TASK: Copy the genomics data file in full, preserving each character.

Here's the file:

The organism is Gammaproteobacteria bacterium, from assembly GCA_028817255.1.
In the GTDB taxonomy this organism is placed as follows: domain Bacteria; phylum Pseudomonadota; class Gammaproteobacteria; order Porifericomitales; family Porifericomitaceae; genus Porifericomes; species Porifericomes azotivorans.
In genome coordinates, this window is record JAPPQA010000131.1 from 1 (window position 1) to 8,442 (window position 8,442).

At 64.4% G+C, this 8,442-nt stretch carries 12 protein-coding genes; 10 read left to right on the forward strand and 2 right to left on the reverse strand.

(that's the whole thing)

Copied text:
The organism is Gammaproteobacteria bacterium, from assembly GCA_028817255.1.
In the GTDB taxonomy this organism is placed as follows: domain Bacteria; phylum Pseudomonadota; class Gammaproteobacteria; order Porifericomitales; family Porifericomitaceae; genus Porifericomes; species Porifericomes azotivorans.
In genome coordinates, this window is record JAPPQA010000131.1 from 1 (window position 1) to 8,442 (window position 8,442).

At 64.4% G+C, this 8,442-nt stretch carries 12 protein-coding genes; 10 read left to right on the forward strand and 2 right to left on the reverse strand.